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Quitting Smoking and Gaining Weight

Four out of every five people who stop smoking gain some weight. Obviously the health benefits of quitting greatly exceed the problems from gaining weight, yet many people find the idea of gaining a few pounds unacceptable, and often return to smoking in order to lose weight again.

It is important to realise that it is possible to quit smoking AND control your weight. It may take some time and effort, but it can be done, and by working with a Personal Trainer, you greatly increase your chances of success.

The more cigarettes per day that someone has smoked, the more weight they are likely to gain when they quit. According to statistics, the average weight gain when a person quits smoking is between 4 and 10 pounds, and most weight gain occurs in the first 6 months. The best way to be below average, or gain no weight at all, is to work with a Personal Trainer, who can advise you and your diet and physical activity.

You may often hear people blaming their weight on a low metabolism. Your metabolism is the energy your body needs to perform its functions, such as the functions performed by the heart, the brain and the liver. The nicotine in cigarettes raises a smoker’s metabolic rate, which in turn increases the amount of calories used. This a very harmful way of burning calories however, and the metabolism increase after smoking a cigarette also results in the heart beating up to 20 times per minute faster, which is one of the reasons for the high rate of heart disease in smokers. When a smoker quits, their metabolic rate, their metabolic rate slows down to a healthier rate, and often drops to below normal. It can take months for an ex smoker’s metabolic rate to return to normal, and during this time they will burn fewer calories than they usually do. Thankfully, there are much healthier, safer ways than smoking to increase metabolism, exercise being the most obvious!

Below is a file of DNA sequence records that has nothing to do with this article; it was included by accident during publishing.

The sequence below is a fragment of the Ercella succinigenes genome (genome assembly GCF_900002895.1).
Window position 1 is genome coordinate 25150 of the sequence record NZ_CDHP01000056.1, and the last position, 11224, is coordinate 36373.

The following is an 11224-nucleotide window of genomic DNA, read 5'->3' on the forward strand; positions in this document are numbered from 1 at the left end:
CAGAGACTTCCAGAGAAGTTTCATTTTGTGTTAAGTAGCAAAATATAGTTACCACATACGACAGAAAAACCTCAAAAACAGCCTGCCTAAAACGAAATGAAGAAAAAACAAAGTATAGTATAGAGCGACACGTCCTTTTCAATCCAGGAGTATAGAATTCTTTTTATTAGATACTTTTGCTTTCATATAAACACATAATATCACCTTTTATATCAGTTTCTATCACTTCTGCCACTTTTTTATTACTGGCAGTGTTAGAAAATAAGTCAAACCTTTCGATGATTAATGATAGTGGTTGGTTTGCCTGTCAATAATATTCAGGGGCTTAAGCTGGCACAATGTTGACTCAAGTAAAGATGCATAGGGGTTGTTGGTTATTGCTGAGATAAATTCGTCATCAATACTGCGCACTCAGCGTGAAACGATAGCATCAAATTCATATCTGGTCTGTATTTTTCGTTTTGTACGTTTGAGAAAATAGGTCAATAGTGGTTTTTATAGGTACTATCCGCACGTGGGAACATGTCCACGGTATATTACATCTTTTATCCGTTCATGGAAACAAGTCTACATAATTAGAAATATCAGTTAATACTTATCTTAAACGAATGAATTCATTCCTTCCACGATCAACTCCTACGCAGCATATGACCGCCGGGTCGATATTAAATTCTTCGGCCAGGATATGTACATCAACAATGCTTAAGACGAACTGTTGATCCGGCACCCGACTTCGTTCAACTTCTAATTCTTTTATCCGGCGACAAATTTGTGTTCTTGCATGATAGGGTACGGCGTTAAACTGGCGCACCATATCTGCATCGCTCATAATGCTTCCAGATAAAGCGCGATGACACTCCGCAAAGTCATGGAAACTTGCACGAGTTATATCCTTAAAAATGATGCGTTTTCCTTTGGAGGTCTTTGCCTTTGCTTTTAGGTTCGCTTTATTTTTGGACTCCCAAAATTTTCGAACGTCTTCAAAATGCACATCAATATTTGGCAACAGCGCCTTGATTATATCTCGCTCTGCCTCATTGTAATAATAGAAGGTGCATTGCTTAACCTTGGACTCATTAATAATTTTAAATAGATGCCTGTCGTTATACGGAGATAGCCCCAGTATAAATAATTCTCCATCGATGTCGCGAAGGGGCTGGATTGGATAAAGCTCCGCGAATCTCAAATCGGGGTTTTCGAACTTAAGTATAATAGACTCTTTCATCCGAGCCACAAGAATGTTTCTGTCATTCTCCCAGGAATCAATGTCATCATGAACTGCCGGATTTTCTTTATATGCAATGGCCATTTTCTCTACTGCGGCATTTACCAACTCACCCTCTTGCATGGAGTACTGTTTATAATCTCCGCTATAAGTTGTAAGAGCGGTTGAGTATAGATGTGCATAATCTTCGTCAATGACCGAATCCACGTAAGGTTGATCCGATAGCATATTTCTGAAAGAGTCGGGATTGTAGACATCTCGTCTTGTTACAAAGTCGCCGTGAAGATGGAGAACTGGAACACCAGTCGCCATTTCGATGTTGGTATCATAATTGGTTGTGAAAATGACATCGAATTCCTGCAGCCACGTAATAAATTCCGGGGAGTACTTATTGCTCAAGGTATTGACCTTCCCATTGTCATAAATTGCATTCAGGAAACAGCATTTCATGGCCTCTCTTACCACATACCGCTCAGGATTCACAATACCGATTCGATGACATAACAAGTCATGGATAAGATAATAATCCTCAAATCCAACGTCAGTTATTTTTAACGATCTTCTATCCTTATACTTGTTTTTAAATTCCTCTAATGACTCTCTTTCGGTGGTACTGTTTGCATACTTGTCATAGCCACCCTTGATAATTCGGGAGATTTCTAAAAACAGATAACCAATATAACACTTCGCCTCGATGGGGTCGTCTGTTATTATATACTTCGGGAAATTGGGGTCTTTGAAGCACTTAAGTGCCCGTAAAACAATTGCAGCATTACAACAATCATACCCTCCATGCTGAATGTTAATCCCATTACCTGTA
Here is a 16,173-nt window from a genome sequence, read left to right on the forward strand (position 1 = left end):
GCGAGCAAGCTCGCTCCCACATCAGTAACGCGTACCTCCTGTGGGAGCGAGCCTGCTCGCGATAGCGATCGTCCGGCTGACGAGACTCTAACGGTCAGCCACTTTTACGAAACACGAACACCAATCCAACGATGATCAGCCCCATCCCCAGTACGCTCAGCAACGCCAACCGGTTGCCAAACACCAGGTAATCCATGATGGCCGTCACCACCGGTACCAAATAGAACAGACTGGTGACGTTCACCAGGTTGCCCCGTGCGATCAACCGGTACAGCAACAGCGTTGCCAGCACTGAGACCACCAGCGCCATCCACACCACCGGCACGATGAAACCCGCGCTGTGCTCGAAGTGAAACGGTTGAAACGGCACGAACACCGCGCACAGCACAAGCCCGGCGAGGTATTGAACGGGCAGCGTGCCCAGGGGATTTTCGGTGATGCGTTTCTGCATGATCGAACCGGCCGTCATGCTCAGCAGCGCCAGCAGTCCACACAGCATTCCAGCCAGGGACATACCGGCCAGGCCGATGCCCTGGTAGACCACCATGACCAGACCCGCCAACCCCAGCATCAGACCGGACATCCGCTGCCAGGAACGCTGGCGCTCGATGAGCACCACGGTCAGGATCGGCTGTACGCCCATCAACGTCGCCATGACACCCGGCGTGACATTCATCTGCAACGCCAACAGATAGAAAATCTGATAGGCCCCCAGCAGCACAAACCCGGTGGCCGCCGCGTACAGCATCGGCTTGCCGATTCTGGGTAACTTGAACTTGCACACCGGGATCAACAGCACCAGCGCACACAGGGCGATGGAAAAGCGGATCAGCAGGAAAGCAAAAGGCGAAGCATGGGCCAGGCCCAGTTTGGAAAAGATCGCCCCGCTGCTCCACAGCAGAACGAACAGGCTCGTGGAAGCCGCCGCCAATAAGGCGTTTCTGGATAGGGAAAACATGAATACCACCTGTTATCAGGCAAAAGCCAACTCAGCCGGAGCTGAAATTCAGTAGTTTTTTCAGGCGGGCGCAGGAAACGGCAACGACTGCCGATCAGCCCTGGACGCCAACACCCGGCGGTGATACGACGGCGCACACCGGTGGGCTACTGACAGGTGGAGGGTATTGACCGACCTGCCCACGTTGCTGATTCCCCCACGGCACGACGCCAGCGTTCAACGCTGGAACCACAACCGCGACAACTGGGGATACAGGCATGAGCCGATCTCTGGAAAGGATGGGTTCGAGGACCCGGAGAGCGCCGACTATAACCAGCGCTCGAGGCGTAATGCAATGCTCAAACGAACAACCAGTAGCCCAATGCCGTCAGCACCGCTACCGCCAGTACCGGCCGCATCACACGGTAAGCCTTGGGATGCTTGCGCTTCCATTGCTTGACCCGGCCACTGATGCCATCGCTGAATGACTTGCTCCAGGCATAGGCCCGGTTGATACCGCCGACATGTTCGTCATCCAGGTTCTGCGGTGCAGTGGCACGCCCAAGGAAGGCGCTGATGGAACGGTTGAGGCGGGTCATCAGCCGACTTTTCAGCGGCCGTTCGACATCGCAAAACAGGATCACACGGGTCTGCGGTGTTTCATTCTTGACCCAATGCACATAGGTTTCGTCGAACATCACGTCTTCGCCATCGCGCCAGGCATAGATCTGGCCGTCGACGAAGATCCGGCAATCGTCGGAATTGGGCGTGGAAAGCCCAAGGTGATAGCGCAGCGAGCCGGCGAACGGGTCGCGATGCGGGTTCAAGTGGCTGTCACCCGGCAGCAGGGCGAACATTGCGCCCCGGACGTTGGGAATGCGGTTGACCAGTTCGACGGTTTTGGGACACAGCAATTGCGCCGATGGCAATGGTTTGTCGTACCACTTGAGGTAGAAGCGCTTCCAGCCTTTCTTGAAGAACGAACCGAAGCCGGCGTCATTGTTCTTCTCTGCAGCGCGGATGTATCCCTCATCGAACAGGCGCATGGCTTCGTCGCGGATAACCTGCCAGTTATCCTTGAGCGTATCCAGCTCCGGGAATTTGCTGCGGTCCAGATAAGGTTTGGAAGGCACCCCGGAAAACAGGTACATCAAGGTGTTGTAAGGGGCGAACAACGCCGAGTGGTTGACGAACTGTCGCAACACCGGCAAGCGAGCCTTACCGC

It is normal for appetite to increase after quitting smoking. This is the most common withdrawal symptom, and tends to stick around longer than the other symptoms. Nicotine withdrawal can often increase the desire for sugar too, and sugary, fatty foods are high in calories. Finally, studies have also shown that alcohol intake often increases in people that have quit smoking, which results in weight gain, as alcohol is low in nutrients and high in calories.

A further reason for weight gain after quitting is due to a phenomenon known as “oral gratification”. Smokers frequently miss the sensation of having something to do with their mouth and hands. This need disappears over time, but until the urges disappear, stocking up on items such as carrot sticks, chewing gum, straws or tooth picks can be very useful.

The best way to lose the weight gained by 80% of people who quit smoking – or not gain any weight at all – is to work with a personal trainer, who will create an action plan for you and be with you every step of the way. Armed with the knowledge and support of a good personal trainer, the odds of quitting smoking forever, without gaining weight, are excellent.